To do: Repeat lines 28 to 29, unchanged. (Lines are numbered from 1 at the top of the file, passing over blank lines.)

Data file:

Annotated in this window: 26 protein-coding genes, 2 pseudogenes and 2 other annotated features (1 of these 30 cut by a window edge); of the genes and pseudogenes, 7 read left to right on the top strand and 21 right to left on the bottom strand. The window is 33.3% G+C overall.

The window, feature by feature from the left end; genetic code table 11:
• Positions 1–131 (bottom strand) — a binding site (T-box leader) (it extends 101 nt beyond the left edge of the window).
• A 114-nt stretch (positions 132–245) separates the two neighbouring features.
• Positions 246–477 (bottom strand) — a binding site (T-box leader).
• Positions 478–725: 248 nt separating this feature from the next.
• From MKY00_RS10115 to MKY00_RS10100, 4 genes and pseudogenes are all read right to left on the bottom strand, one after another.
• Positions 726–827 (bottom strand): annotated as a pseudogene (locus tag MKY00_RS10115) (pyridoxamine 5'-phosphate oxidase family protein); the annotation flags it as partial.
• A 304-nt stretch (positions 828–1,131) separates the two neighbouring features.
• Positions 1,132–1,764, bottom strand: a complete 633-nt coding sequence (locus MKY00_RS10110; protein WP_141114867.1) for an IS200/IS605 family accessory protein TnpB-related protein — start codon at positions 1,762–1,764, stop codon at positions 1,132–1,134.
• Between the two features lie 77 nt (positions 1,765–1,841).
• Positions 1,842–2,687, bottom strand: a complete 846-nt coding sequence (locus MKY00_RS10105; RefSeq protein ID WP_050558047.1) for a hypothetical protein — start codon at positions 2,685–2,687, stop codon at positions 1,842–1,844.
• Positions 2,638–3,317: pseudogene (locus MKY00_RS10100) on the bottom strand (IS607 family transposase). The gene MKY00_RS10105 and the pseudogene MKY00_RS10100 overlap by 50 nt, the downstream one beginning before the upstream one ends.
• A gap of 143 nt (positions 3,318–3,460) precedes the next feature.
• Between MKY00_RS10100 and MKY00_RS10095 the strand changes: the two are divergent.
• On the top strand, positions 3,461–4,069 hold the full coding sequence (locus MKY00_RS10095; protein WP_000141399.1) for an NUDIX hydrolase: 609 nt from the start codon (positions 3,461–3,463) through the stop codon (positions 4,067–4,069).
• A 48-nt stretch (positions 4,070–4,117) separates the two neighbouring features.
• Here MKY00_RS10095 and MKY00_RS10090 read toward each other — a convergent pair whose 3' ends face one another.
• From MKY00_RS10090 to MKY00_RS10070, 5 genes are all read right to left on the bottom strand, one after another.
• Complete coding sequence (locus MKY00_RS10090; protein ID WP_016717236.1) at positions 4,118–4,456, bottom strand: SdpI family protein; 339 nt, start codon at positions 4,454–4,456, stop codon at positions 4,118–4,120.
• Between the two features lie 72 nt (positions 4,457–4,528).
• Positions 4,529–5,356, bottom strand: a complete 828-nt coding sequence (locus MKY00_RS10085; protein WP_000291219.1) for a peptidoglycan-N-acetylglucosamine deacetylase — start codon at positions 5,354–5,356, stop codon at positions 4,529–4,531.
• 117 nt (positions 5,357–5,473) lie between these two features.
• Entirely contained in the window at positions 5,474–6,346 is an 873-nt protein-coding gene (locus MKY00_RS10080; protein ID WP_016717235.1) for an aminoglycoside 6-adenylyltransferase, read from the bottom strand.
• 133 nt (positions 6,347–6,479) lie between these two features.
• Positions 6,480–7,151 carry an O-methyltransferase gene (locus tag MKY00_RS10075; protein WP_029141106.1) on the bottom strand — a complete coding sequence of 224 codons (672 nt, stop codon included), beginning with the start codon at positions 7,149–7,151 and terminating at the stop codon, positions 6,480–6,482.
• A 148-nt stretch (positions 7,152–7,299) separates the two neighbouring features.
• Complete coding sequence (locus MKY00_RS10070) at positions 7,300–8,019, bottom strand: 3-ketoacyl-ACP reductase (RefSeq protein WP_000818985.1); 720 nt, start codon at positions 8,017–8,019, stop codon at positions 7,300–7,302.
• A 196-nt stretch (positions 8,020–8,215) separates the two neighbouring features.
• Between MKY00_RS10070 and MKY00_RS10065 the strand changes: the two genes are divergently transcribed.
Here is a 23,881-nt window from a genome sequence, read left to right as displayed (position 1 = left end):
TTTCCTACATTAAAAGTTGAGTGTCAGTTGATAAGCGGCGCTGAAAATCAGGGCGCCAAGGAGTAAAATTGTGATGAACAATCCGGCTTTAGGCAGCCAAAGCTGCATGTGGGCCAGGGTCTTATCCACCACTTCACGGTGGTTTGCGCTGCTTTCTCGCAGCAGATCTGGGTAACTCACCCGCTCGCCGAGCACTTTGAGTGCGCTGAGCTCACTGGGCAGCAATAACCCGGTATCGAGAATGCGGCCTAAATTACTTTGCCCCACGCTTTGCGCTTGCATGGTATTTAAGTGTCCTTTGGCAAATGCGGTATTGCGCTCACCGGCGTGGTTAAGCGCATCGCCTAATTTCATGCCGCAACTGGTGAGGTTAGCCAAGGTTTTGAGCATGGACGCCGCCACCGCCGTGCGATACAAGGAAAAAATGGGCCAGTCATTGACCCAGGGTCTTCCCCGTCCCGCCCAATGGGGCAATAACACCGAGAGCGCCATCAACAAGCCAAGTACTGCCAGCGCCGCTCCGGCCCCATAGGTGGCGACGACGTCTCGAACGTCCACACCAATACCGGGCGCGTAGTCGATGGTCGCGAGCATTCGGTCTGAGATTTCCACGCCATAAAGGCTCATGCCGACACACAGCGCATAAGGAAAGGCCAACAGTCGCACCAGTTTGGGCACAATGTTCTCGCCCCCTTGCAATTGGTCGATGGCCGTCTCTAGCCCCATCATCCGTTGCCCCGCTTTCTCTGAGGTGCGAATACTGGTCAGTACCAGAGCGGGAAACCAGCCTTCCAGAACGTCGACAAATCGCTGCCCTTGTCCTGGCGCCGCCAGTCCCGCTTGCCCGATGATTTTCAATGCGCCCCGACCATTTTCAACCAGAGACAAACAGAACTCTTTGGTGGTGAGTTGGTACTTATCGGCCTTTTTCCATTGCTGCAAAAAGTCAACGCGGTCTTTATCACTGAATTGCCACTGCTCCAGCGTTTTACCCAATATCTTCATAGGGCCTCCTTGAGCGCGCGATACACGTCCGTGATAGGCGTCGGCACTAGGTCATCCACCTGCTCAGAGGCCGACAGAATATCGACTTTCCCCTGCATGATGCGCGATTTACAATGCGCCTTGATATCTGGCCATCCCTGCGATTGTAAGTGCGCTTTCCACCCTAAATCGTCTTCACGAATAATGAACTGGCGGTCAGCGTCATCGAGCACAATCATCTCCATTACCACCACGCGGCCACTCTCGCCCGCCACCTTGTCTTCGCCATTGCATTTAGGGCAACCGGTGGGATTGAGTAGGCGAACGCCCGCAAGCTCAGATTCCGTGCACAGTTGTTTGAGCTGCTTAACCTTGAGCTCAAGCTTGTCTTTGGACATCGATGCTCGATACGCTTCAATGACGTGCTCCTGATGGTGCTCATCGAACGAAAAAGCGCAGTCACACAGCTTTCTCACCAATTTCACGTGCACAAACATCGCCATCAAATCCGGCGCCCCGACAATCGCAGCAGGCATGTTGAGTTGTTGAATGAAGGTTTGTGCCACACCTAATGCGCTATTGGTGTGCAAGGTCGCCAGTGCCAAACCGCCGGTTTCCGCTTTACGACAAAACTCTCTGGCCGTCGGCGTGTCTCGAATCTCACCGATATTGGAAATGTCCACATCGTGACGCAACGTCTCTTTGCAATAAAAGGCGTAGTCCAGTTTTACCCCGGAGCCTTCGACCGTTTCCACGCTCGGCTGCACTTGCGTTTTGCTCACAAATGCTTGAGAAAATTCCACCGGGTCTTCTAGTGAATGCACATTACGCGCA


• Complete coding sequence (locus MKY00_RS10070) at positions 7,300–8,019, bottom strand: 3-ketoacyl-ACP reductase (RefSeq protein WP_000818985.1); 720 nt, start codon at positions 8,017–8,019, stop codon at positions 7,300–7,302.
• A 196-nt stretch (positions 8,020–8,215) separates the two neighbouring features.